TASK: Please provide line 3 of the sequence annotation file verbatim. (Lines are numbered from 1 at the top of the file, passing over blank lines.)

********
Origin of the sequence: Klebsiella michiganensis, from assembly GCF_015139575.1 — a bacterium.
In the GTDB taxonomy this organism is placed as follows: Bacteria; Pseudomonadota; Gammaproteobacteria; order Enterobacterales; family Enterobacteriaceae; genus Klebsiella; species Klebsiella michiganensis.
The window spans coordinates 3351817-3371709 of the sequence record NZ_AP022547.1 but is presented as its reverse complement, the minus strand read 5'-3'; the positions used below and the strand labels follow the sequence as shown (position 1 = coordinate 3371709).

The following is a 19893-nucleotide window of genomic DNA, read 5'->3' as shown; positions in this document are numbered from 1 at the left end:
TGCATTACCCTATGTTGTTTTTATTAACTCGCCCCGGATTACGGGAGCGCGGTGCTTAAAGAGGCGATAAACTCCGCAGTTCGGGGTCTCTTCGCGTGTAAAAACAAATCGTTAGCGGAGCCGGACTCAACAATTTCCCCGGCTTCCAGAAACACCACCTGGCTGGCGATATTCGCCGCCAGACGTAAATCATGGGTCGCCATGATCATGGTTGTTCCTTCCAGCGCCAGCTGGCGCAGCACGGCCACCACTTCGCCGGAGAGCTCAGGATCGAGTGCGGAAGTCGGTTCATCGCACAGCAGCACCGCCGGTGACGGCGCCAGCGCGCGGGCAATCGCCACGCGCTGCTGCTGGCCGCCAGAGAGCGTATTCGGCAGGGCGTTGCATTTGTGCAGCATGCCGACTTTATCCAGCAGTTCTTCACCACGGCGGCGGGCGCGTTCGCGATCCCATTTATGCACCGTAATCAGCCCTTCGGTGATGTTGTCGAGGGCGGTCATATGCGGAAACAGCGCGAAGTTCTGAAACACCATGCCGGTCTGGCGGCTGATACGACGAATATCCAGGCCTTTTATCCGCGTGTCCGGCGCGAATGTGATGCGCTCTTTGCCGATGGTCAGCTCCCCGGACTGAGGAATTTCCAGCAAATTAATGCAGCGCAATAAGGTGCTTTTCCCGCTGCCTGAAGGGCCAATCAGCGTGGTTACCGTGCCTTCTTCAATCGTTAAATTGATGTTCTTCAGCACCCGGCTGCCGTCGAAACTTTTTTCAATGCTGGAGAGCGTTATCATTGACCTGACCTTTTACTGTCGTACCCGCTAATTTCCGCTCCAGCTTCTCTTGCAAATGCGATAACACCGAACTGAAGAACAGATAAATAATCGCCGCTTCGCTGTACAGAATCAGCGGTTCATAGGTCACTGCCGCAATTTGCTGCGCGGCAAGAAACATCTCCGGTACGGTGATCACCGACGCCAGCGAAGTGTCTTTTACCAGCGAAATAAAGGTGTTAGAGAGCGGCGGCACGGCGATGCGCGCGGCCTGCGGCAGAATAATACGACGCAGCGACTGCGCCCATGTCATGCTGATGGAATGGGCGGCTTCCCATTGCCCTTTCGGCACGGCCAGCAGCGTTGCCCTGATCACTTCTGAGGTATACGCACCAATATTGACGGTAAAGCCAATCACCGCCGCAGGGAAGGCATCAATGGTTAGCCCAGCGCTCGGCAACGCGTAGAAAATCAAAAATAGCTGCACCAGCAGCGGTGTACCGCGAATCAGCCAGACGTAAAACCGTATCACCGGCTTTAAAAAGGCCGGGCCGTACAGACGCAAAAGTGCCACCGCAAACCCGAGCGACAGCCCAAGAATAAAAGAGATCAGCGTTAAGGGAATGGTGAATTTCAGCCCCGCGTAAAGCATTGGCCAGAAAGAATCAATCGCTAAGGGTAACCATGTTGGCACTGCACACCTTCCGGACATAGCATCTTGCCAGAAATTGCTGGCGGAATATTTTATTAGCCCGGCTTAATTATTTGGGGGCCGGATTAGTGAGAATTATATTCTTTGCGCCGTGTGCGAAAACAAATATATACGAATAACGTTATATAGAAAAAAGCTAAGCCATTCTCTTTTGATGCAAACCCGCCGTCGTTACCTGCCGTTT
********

The window spans coordinates 3351817-3371709 of the sequence record NZ_AP022547.1 but is presented as its reverse complement, the minus strand read 5'-3'; the positions used below and the strand labels follow the sequence as shown (position 1 = coordinate 3371709).